Or do we risk alienation from the family to do something about it, and make the family secrets stop?

I shouldn’t even have to ask that question.

“Grasping the ‘Process of Becoming’”

This morning I was listening to my favorite layperson’s astrologer, Kaypacha Lescher, on kaypachalescher5.jpgthis week’s energy influences affecting us (https://www.youtube.com/watch?v=IKSKz3d03eI&feature=share ) and he said a few things that resonated with me that I wanted to pass along to anyone else who might be interested.

We, as all our ancestors before us have done,  are trudging the path of evolution; and no matter how essential it is that we all do this, it’s not an easy trek, especially in these latest energies flooding our lives at present.

During that somewhat difficult evolutionary life-journey, he said we must realize that taking life’s final bow while expelling one last breath isn’t the major achievement of a life well lived: “It’s not about reaching processofbecquote.pngthe goal, but grasping the “process of becoming” (that matters), so we can share, teach, and make it happen for us all together.”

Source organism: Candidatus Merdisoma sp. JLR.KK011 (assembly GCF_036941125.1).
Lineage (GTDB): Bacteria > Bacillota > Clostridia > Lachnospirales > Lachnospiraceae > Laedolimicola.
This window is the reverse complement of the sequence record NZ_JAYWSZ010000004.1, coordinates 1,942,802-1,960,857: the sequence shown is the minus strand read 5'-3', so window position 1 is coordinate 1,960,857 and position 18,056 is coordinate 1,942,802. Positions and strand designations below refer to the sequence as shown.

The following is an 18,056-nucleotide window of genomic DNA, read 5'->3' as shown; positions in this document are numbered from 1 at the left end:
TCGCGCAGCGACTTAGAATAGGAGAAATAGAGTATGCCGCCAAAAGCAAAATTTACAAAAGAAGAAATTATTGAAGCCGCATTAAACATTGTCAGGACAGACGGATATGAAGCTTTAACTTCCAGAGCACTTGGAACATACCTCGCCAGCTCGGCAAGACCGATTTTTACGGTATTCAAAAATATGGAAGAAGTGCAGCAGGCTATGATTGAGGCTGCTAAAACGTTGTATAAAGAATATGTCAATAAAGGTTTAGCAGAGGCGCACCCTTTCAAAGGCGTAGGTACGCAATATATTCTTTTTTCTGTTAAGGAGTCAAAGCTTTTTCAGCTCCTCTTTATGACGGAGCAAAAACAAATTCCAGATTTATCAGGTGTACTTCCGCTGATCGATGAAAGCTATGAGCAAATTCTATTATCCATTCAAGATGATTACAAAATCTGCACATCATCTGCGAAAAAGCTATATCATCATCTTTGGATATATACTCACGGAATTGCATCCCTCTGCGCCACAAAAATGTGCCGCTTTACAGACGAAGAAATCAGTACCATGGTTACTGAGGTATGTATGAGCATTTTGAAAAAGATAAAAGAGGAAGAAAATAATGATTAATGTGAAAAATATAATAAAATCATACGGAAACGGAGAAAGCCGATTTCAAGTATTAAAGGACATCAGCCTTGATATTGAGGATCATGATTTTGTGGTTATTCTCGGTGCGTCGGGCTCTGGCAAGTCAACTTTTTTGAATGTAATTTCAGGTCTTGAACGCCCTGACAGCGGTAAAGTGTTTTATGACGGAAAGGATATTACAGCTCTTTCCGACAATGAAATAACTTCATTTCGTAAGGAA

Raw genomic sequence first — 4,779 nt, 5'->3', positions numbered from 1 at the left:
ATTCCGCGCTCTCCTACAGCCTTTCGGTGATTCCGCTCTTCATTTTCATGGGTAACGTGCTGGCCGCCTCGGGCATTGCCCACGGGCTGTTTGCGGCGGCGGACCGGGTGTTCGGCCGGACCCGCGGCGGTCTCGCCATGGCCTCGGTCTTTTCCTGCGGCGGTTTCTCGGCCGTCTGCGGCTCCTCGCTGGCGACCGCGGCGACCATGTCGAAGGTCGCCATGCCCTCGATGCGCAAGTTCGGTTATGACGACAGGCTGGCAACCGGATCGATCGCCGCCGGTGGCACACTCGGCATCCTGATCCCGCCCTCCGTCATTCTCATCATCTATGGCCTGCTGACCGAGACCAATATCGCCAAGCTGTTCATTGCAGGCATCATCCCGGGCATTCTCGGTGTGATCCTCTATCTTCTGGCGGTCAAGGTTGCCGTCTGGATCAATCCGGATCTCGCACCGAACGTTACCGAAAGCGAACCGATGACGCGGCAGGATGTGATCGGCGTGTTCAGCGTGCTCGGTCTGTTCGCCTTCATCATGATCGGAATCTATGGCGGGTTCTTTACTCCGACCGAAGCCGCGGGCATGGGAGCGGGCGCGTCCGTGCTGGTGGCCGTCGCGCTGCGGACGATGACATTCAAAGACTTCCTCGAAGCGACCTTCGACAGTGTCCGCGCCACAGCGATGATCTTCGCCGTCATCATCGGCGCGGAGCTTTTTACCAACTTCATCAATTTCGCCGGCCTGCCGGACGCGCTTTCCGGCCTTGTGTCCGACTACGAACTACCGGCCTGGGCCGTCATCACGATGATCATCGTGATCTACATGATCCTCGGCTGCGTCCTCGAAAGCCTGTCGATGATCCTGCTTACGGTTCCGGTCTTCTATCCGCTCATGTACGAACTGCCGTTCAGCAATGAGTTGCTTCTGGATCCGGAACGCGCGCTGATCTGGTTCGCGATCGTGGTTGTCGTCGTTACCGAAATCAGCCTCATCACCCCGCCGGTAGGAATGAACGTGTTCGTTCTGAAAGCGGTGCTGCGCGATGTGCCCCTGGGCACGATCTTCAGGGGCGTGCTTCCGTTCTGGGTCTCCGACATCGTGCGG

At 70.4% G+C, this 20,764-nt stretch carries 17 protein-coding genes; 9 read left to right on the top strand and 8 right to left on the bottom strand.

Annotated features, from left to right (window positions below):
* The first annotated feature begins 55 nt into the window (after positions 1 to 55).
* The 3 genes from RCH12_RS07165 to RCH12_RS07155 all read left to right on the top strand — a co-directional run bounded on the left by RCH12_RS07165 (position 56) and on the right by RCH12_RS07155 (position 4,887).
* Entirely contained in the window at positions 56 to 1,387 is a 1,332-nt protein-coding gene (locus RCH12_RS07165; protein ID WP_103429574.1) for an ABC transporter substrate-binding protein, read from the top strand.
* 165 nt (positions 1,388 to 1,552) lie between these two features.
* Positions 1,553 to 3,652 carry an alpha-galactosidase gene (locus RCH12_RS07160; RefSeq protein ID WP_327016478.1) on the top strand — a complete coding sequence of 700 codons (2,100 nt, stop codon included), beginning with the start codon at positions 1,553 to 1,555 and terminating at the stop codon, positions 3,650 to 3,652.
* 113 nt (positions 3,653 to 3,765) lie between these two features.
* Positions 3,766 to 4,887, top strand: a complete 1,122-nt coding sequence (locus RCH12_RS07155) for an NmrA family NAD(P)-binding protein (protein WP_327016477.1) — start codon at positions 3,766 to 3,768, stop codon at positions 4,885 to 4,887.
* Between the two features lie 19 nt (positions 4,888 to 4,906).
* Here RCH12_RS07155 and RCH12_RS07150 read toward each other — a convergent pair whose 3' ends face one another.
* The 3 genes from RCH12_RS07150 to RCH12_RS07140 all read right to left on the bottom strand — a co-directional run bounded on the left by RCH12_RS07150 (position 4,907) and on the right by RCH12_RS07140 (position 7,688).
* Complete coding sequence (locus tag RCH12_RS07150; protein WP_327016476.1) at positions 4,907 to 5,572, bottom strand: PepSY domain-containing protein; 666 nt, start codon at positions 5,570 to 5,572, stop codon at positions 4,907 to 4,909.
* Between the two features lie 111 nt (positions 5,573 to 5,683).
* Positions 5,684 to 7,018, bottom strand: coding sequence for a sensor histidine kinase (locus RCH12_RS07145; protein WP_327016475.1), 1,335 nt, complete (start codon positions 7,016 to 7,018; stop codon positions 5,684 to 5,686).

I considered that statement: “Grasping the ‘process of becoming’.”   What does that really mean?

He elaborated on the importance of being here NOW: That this moment is where we presently are—being stretched thin between who we were in our past and who we will become in our future.  And the only place you can make any course adjustments for your journey, is in the NOW.

NOW—this moment—this time period, affects your path forward in every possible way.

NOW can make a course correction in your life by taking that first simple step in a completely different direction.

anisninquoteproofbec“In fact,” as Kaypacha further explained, “The key point between the sameness of your past and an entirely different future is your NOW.”

Meaning that if you aren’t happy about where your life presently is or what baggage your past actions have accumulated and you want to find deeper meaning to your life—to your reason(s) for being here, then do so right NOW because this moment is the gateway to the person you are next becoming.